Cheever: restless, clever novelist
John Cheever, by Scott Donaldson. New York: Random House. 416 pp. $22.50. However witty, clever, and sometimes devilishly funny they are, John Cheever's stories and novels convey a sense of unmitigated loneliness, a sense that however much we try, we cannot really connect with other lives and fully understand another's suffering. ``In their restless rootlessness,'' Scott Donaldson writes, discussing Cheever's ``Bullet Park,'' ``his characters die in rapid transit.''
It was this restless rootlessness that characterized Cheever's life, too. Despite his marriage, his three children, his disciplined devotion to writing, he seems always to have been headed out, looking for a way of escape - through alcohol or sex - from the apparently bourgeois life that he chose for himself. Friends and acquaintances believed he was a witty raconteur, an optimistic spirit who loved nothing more than a good party. But as Donaldson shows us again and again, Cheever had a dark and unreachable side that threatened always to undermine him, and often did.
This biography, as responsible and competent as it is, will not compete with Susan Cheever's ``Home Before Dark'' as a vital portrait of the writer. But where Cheever's daughter intended a memoir, Donaldson, who has written about F. Scott Fitzgerald and Ernest Hemingway, has set out to bring together as much information about Cheever as was available to him. This is not to say that the biography is a vast, unselective compendium; Donaldson integrates his material - from interviews, letters, and Cheever's published works - seamlessly to produce a well-written narrative on the writer's life. It is illuminating and always interesting, even as we read about Cheever's increasingly serious alcoholism and his deteriorating marriage.
``John Cheever grew up at risk,'' Donaldson concludes, because he was convinced that he was not loved. ``His parents never paid much attention to him,'' Cheever's wife later concurred, and Cheever never lost his sense of emotional vulnerability. His long marriage to Mary Cheever was threatened by innumerable infidelities as Cheever seemed to seek some ideal partner to meet his needs. When he chose women, they were, Donaldson notes, invariably sleek, blond, and fashionable - the actress Hope Lange is the prototype. His male consorts were devoted young men, usually aspiring writers.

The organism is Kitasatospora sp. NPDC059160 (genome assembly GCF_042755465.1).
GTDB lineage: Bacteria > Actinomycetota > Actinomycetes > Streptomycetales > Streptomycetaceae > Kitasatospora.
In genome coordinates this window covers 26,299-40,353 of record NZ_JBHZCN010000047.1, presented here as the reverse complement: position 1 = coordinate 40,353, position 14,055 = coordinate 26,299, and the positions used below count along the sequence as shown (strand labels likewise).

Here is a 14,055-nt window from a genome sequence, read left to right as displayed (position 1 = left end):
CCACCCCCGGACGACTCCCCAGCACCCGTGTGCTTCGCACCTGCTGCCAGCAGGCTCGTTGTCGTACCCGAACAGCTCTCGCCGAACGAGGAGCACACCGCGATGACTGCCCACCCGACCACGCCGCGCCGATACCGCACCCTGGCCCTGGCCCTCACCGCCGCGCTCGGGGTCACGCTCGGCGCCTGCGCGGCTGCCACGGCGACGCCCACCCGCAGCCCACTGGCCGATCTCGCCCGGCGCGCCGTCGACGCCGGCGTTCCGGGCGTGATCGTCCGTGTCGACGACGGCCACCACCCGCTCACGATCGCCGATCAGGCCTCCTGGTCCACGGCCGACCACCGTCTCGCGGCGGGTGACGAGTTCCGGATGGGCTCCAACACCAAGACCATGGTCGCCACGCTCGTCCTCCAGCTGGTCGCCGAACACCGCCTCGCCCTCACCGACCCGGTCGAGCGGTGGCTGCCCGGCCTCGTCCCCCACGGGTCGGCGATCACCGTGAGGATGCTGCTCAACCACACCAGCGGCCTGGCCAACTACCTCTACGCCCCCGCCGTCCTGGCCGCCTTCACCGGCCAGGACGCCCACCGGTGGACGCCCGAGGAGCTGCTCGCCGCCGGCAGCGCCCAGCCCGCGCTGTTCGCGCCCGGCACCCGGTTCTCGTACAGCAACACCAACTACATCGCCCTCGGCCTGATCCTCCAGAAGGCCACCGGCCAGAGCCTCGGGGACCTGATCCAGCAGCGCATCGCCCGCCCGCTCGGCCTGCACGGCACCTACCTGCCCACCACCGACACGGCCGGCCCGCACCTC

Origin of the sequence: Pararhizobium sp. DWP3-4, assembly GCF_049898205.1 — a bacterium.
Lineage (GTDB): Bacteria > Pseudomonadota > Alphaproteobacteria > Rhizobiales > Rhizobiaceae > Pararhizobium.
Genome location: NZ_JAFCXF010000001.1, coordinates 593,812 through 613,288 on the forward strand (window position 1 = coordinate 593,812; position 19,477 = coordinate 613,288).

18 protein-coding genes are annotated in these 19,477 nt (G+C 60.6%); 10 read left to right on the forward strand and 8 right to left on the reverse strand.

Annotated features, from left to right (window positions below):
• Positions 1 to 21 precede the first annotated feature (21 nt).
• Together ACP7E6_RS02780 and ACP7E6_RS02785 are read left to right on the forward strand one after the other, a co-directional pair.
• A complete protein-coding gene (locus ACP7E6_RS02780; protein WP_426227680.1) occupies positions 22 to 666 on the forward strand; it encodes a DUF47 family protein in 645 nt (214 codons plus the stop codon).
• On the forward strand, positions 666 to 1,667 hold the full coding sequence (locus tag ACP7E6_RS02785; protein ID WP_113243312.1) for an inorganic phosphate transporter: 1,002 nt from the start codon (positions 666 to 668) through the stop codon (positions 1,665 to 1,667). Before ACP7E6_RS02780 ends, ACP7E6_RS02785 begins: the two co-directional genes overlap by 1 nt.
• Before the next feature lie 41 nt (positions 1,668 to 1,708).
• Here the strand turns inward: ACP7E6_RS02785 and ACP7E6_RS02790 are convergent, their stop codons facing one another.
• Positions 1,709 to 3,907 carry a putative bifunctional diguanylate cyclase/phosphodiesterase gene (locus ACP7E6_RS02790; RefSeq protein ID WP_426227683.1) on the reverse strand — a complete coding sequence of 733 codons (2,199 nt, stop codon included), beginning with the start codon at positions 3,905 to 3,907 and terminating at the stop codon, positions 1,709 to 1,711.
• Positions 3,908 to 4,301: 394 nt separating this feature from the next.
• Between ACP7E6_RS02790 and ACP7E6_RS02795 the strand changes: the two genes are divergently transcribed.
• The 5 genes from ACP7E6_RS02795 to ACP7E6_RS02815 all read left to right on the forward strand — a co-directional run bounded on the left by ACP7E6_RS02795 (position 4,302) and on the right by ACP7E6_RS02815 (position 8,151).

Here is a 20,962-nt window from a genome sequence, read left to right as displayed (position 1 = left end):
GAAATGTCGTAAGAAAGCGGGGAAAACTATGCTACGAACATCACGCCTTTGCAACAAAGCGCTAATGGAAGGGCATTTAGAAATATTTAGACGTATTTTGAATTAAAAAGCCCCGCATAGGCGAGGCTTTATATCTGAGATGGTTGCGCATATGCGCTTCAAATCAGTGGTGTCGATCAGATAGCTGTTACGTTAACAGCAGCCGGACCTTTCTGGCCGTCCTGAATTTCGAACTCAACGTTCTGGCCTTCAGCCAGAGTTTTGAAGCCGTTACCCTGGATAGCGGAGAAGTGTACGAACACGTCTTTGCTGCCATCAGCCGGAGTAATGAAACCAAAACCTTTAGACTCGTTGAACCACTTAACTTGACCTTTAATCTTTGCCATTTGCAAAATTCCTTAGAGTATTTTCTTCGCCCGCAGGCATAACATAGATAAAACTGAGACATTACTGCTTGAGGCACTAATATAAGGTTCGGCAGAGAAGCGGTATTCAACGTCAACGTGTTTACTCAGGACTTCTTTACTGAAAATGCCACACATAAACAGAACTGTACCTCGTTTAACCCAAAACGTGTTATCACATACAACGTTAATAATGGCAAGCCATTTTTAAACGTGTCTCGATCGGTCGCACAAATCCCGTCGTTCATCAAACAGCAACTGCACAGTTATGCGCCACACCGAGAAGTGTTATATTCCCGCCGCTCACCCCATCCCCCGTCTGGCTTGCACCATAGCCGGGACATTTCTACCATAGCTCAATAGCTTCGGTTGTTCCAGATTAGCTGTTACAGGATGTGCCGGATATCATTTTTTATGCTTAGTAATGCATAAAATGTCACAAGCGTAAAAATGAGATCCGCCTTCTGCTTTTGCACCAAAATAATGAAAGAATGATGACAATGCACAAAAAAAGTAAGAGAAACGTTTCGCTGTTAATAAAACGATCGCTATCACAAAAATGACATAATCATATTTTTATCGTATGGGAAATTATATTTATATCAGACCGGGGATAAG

Cheever was tortured by his bisexuality, but it was not the sole cause of recurring depression. In other ways, as well, Donaldson asserts, Cheever was ``divided.'' He was, on the surface, the perfect gentleman: ``He was the sort of person you would sit next to the dreadful aunt or boring sister-in-law at dinner,'' a friend of his recalled.
But beneath, he was a rebellious Bohemian who wanted nothing more than to shock society. He claimed to love living in suburbia, yet he spent much time at an artists' retreat. He was a private man, reluctant to disclose his inner self, even to the many psychiatrists he consulted to help him through his depressions; and yet he seems genuinely to have loved being with people, all kinds of people.
Cheever's amiability and wit sometimes deflect Donaldson from working harder to analyze motives behind Cheever's behavior. In 1971, Cheever began teaching a class at Sing Sing, for no apparent reason - at least not apparent to us here. ``He decided to teach at Sing Sing, he said, because someone at a party had said there were two thousand prisoners and only six teachers. Besides, `it was closer than Princeton.''' Why, we are left to wonder, did he really do it? He was not planning, then, to write about prisons - although later ``Falconer'' explored that world. Was he influenced by his children's involvement in social and political causes? Perhaps Donaldson could have enlightened us.
And what about his relationship with his wife? We are allowed to see the marriage only as it deteriorated, but more information on Cheever's early relationship with Mary might help us to understand the later antagonism, Mary's boundless loyalty, and Cheever's repeated efforts to destroy the union.
Still, despite Donaldson's frequent reliance on Cheever's own witty explanations of himself, he has given us the first comprehensive biography of one of the most marvelously inventive minds in contemporary literature. ``Radiant'' is the way John Updike described his friend, and then added, ``but it's more like the little star inside a snowball on a sunny day.'' There is something of that radiance conveyed in ``John Cheever,'' but the little stars of course are in ``The Wapshot Chronicle'' or ``The Housebreaker of Shady Hill.''
Linda Simon teaches writing at Harvard University.